No Knowledge that Meth Was Imported Necessary to Get +2 Pursuant to § 2D1.1(b)(5) for Offense that “Involved the Importation of” Meth
United States v. Foulks, No. 13-10399 (5th Cir. Mar. 11, 2014) (King, Southwick, Graves) (per curiam)
In a two-page opinion, the panel holds the two-level enhancement for an offense that involved the importation of meth, U.S.S.G. § 2D1.1(b)(5), applies under a strict liability theory. Even if the defendant did not know the meth was imported or was not personally involved in the importation, the enhancement applies as long as meth in question was imported.
Here, it was sufficient that “the methamphetamine Foulks possessed was imported from Mexico.” In United States v. Serfass, “the enhancement applied to a defendant who possessed and distributed imported methamphetamine, even absent any showing that he knew it was imported” and even though he was at least one transaction removed from the importation. 684 F.3d 548, 550 (5th Cir.), cert. denied, 133 S. Ct. 623 (2012). In United States v. Rodriguez, the Fifth Circuit concluded that the enhancement applied because of the defendant’s “proximity, familiarity, and repeated business with the importers justifie[d] the enhancement. 666 F.3d 944, 946-47 (5th Cir. 2012). The Foulks panel clarifies that Rodriguez did not hold that those factors were required, and that the enhancement applies even where proximity, familiarity, and repeated business do not justify the enhancement.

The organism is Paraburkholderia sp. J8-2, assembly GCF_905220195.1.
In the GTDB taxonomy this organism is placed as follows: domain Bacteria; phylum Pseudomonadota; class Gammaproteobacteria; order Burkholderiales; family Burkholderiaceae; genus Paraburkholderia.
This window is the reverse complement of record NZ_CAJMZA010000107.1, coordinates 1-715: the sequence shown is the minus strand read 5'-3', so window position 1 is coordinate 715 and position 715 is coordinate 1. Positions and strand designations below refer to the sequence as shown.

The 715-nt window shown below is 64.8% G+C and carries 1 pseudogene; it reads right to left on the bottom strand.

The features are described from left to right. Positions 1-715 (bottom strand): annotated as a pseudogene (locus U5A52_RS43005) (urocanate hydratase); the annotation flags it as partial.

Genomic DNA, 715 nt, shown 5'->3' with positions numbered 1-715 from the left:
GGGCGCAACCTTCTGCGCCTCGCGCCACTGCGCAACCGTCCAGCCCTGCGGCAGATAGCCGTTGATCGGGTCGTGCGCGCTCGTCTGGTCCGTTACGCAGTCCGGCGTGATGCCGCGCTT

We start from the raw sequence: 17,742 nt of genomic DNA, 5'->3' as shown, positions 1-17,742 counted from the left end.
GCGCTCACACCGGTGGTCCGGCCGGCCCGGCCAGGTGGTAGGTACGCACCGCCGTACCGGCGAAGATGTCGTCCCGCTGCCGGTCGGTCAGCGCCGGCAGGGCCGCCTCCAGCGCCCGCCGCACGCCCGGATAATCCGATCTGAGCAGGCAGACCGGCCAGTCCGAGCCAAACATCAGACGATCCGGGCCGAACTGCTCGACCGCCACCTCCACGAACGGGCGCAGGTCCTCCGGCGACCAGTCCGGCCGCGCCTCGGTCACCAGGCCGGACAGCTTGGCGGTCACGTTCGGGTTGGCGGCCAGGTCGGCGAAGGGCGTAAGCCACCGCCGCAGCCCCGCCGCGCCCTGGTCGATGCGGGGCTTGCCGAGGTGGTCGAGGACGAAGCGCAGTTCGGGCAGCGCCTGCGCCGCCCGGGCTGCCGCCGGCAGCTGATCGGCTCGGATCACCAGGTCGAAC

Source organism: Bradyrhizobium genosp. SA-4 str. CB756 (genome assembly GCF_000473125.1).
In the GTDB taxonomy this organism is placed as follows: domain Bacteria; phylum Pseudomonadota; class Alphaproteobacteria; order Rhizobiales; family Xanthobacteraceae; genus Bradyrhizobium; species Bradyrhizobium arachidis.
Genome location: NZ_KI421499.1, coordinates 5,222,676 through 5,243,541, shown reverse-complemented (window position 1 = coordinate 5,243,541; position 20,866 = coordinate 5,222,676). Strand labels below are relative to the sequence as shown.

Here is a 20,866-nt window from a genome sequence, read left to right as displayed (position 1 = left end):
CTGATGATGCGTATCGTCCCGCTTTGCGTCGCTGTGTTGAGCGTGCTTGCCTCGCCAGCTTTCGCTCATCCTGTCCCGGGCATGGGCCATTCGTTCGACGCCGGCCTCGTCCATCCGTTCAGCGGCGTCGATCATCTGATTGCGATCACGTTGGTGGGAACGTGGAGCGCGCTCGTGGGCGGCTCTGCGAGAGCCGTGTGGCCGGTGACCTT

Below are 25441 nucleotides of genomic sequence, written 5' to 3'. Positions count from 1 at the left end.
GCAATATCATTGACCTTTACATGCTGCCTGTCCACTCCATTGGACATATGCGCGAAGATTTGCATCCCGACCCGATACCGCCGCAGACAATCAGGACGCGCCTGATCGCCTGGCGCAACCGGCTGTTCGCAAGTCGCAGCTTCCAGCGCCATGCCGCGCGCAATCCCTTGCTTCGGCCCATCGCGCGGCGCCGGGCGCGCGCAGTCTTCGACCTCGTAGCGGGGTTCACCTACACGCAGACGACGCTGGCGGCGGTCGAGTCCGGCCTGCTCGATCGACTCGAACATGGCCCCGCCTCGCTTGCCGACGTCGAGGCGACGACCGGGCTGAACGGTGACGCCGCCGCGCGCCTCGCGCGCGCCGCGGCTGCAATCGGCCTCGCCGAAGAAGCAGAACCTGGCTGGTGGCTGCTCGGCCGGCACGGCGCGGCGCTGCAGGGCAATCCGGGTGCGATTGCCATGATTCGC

So, for now, the enhancement will apply whenever the Government can prove the meth in question was imported. Of course, that does not mean that the application results in a reasonable sentence or that the enhancement itself is sound.